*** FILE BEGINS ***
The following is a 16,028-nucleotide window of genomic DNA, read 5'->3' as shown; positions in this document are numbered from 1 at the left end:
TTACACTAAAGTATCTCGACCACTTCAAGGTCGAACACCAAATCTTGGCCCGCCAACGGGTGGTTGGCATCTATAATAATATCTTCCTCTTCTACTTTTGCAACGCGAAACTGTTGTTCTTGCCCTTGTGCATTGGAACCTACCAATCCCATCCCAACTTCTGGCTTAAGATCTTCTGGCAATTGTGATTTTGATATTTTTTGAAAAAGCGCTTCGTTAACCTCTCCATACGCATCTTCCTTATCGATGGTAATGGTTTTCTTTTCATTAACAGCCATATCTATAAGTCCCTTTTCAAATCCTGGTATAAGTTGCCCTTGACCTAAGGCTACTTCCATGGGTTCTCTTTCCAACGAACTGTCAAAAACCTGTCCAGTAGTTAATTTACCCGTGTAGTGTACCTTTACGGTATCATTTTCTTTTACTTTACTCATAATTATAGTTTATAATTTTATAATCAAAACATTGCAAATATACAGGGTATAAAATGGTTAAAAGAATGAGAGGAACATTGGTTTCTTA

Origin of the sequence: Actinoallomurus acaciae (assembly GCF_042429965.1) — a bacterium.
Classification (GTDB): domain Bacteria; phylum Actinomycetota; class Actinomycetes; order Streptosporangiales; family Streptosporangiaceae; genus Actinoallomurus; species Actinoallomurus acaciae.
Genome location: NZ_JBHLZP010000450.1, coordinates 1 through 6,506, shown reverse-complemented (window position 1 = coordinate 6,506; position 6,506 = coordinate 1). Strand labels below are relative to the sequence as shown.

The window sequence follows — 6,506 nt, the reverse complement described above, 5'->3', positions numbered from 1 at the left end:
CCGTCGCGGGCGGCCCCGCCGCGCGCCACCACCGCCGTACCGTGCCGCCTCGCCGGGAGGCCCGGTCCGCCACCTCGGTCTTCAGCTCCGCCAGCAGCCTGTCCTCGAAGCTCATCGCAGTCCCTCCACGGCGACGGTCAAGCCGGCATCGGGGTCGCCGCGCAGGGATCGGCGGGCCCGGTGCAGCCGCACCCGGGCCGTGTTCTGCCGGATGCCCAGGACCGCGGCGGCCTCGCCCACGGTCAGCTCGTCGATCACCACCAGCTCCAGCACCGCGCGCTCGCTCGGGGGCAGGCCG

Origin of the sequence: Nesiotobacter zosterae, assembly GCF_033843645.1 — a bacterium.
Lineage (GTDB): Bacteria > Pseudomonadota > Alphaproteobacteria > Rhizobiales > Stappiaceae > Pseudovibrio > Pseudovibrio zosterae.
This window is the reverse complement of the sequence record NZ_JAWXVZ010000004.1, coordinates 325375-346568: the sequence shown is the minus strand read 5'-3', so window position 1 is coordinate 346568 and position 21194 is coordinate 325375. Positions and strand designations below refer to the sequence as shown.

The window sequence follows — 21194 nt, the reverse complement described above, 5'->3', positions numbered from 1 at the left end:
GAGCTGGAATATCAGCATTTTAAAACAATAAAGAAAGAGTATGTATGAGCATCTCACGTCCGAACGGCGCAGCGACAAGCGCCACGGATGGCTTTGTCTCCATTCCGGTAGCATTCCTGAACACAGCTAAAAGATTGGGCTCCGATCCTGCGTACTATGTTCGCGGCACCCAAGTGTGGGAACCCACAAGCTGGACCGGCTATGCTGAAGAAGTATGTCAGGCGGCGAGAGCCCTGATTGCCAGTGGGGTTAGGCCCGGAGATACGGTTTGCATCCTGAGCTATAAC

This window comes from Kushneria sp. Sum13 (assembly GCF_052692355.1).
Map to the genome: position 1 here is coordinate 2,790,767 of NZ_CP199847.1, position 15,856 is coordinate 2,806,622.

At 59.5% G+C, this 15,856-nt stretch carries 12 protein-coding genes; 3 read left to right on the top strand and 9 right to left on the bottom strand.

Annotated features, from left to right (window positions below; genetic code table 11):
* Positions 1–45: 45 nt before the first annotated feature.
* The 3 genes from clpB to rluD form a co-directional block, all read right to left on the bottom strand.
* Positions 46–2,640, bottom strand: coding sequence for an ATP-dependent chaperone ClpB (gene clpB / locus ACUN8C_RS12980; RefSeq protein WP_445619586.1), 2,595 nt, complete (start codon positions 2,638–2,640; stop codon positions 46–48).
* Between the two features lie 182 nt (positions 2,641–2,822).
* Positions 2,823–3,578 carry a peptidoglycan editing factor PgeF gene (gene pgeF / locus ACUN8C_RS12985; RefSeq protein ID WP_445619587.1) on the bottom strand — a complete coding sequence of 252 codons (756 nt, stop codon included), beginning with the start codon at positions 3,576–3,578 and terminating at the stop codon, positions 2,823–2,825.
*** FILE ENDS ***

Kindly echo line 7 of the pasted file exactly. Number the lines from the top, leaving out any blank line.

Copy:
CCGTCGCGGGCGGCCCCGCCGCGCGCCACCACCGCCGTACCGTGCCGCCTCGCCGGGAGGCCCGGTCCGCCACCTCGGTCTTCAGCTCCGCCAGCAGCCTGTCCTCGAAGCTCATCGCAGTCCCTCCACGGCGACGGTCAAGCCGGCATCGGGGTCGCCGCGCAGGGATCGGCGGGCCCGGTGCAGCCGCACCCGGGCCGTGTTCTGCCGGATGCCCAGGACCGCGGCGGCCTCGCCCACGGTCAGCTCGTCGATCACCACCAGCTCCAGCACCGCGCGCTCGCTCGGGGGCAGGCCG